Our Commercial Director Simon Goble shares his perspective on the state and future of technology for the banking sector, from cloud computing adoption to regulation.
How will the adoption of cloud computing impact the progression of core banking systems?
There are two types of cloud core banking system. The first are core banking systems that have been around for many years and were originally designed to be hosted by the end users, typically on their own premises.
The second are Software-as-a-Service (SaaS) systems, originally designed to take advantage of a public cloud deployment.
The latter has begun to replace the former in some cases, a trend that I expect to see continue. I believe the SaaS providers deployed via the public cloud will progress, because SaaS offers distinct advantages when it comes to the user. These include: lower total cost of ownership, automatic and more frequent upgrades managed by the primary service provider, and open API standards to plug in ancillary systems with lower integration costs.
What about regulatory requirements?
We have seen a major development in the UK, which should effectively remove the regulatory myth that core banking systems should not be deployed via the cloud. The Financial Conduct Authority (FCA) has just announced its “Proposed guidance for firms outsourcing to the ‘cloud’ and other third-party IT services”. One of the reasons behind this is to remove the barriers of entry for banks entering the market in the UK in a bid to stimulate competition.
The FCA states “Innovation can be a driver of effective competition, so we want to support innovation and ensure that regulation unlocks these benefits, rather than blocks them.” It may not be suitable for every bank yet, nor can you perform all core banking functions in the cloud, but progress is swift and I soon expect to see developments in cloud core banking to increase its universality and functionality.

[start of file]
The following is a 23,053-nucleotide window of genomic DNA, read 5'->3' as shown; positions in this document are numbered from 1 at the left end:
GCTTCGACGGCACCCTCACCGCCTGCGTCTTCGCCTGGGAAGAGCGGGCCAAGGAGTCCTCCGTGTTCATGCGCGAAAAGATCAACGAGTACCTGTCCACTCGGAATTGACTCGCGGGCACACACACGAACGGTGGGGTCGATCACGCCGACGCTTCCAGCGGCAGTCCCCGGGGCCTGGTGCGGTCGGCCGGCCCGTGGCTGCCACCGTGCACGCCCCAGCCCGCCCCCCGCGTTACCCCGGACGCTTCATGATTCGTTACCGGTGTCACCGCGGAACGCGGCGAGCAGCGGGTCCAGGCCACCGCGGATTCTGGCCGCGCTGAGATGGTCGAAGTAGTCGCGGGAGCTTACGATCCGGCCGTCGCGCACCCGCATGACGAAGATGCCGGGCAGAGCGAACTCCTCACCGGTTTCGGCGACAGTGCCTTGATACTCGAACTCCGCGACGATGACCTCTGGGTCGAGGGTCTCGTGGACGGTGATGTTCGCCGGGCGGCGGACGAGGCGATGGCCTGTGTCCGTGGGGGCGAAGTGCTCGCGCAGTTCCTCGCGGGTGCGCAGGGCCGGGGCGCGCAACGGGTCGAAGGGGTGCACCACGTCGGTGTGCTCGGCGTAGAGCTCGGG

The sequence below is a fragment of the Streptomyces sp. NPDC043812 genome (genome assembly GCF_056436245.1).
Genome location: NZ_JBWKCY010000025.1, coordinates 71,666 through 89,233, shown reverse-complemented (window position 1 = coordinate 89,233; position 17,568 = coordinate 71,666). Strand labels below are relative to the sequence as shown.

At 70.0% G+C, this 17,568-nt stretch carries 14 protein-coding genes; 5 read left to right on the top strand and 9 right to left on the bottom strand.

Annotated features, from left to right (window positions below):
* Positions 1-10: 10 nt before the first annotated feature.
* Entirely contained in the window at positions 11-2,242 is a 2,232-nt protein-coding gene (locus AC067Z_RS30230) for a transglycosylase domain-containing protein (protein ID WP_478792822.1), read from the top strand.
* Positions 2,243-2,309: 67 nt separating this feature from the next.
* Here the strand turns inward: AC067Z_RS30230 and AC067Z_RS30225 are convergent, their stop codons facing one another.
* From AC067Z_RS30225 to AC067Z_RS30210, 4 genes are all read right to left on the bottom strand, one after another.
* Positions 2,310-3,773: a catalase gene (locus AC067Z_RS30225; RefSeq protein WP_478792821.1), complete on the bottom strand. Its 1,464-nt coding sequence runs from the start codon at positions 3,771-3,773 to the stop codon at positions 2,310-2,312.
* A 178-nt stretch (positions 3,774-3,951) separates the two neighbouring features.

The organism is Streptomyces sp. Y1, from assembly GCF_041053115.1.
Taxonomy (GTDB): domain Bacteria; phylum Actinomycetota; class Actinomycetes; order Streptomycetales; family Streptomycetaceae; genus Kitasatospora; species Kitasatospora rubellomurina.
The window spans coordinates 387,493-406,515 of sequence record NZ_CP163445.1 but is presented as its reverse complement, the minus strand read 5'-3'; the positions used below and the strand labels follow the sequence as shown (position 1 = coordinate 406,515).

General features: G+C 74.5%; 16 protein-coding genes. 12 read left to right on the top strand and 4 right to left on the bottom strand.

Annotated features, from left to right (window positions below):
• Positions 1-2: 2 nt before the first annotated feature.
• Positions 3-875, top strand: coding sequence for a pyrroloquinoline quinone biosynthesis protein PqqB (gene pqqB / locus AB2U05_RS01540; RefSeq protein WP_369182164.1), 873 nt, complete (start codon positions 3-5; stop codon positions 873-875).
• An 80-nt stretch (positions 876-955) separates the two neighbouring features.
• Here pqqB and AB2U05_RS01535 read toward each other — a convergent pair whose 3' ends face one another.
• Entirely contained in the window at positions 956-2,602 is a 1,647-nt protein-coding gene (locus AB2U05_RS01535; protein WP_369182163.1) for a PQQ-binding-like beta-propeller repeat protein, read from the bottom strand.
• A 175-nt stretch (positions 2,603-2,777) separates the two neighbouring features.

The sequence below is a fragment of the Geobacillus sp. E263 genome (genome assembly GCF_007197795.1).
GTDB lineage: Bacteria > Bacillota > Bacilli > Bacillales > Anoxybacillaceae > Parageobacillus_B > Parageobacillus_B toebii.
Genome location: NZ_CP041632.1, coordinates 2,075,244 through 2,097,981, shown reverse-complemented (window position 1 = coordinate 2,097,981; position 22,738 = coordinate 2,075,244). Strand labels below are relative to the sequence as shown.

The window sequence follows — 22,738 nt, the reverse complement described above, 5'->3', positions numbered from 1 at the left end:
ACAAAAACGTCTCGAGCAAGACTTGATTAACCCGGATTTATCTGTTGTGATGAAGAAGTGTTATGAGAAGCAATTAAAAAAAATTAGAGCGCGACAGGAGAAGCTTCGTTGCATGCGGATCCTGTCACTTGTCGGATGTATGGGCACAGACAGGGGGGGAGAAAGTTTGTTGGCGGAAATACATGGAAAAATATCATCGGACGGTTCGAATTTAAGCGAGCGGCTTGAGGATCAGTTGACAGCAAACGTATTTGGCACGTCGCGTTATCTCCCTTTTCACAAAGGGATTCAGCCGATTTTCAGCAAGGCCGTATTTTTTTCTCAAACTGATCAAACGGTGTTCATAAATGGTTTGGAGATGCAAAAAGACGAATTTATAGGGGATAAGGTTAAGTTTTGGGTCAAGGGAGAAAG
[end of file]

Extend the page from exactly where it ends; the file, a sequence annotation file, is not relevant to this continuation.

Can the cloud offer competitive advantages to challenger banks?
An example of this in action is at OakNorth Bank. This challenger bank is using the Mambu cloud core banking system as reported by IBS Intelligence. As more challenger banks emerge, it will be fascinating to see the approach they take and whether cloud services for core banking becomes a powerful trend. From financial performance management software to credit card performance, cloud-based systems have powerful and affordable solutions to offer organisations such as challenger banks, microfinance and credit unions.
As part of my role at BankBI I have a front row seat to the developments in cloud core banking technology. I am lucky enough to be able to connect and work with both the innovators and adopters of this technology. One example of this is through the cloud-to-cloud integration that BankBI has built with Mambu.
For organisations with multiple branches, a cloud-based tool can save hours of manual spreadsheet handling, avoid versioning issues and more. Premier Credit discovered this for themselves when they started working with us.